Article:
Julian Reschke wrote:
Arun Ranganathan wrote:
The latest revision of the FileAPI editor's draft is available here:


4. A suggestion to *not* have a separate scheme ("filedata:") in lieu of urn:uuid:<uuid>[2] has been the basis of a rewrite of that feature in this version of the specification.

Is there a particular reason why a specific URI scheme needs to be called out at all?

(there are other schemes that may be more flexible, for instance because they allow using a UUID/String pair for identification).

This is a useful question to answer :)

I assume everyone understands use cases for this identifier. Ian's email discusses a few [1] which have been supplemented with a few more.
There are a few ways to proceed:

1. We could coin a new scheme such as the originally proposed filedata: scheme. This has the advantages of associating behavior (and semantics) with a scheme, so that existing schemes aren't confused or co-opted inappropriately. However, actually registering a new scheme used by browsers seemed problematic (with overhead due to coordination with multiple groups). I'm willing to revisit this idea given enough feedback, but to date, haven't really received enough of it.

2. We could reuse an existing scheme. This seemed desirable if there was little chance of confusion and collision, and it avoids multi-group coordination. Using urn:uuid was an obvious choice given assumptions on UUID uniqueness, but it is hardly a "pave the cowpaths" choice since it isn't currently used on the web platform in any way I can recognize. Also, "urn" isn't used on the web platform as an attribute on interfaces, but "url" is, so we once again have a consistency argument. While consistency is desirable, I don't think we should be too hung up on it. To make a longer story shorter, urn:uuid addressed the use case fairly well, and seemed a useful starting point.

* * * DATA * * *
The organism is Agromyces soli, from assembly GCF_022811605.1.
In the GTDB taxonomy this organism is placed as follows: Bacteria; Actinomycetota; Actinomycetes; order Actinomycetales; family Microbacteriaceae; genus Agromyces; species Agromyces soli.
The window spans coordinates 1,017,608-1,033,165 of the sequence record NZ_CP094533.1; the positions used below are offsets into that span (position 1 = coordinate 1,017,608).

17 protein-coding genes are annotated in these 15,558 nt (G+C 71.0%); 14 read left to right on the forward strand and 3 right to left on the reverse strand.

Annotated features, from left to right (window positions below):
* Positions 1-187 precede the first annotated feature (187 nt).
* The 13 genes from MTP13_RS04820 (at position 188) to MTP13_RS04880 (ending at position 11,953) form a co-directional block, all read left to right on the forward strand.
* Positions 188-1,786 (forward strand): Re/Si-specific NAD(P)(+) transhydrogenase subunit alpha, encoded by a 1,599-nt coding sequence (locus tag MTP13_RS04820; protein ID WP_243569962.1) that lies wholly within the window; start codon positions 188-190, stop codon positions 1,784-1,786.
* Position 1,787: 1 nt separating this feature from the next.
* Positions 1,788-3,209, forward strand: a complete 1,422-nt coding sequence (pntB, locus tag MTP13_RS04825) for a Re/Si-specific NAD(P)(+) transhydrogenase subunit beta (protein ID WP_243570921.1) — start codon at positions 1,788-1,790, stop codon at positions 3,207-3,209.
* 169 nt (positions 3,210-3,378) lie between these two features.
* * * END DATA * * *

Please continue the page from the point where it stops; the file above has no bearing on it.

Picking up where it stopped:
[ Now between 1. and 2., I'd say the deciding factor might be implementation feedback. For instance, Firefox's code is such that 1. and 2. are both (pretty much) *equally* feasible. We also got some feedback from Microsoft [2], but that feedback seems to be preliminary, with more to come. I'm also not sure concern over origin issues are valid here [2], since a perusal of the issues with jar: (which urn:uuid has been compared to) doesn't reveal any cogent origin effrontery. I'd really like *more* implementor feedback on this issue. ]

3. We could not directly call out a URI scheme at all. The benefit of doing this is we can specify *behavior* without actually getting into details about the actual identifier scheme used. But, the chief reason to not take this course of action is that leaving *anything* unspecified on the web platform leads to reverse engineering in ways that we can't envision currently. Developers may rely on quirks within one implementation and incompatibly use them with other implementations. Having to "mimic" another user agent's behavior has been a common outcome on the web, due to lack of specifications -- *many* examples of this exist on the web throughout its history. One lesson from the browser competition of the past is to avoid leaving things to guesswork. I'd like us to agree on something, and I'd like that agreement to be bolstered with concrete implementor feedback.

-- A*

[1] http://lists.w3.org/Archives/Public/public-webapps/2009AprJun/1110.html

[2] http://lists.w3.org/Archives/Public/public-webapps/2009OctDec/0462.html

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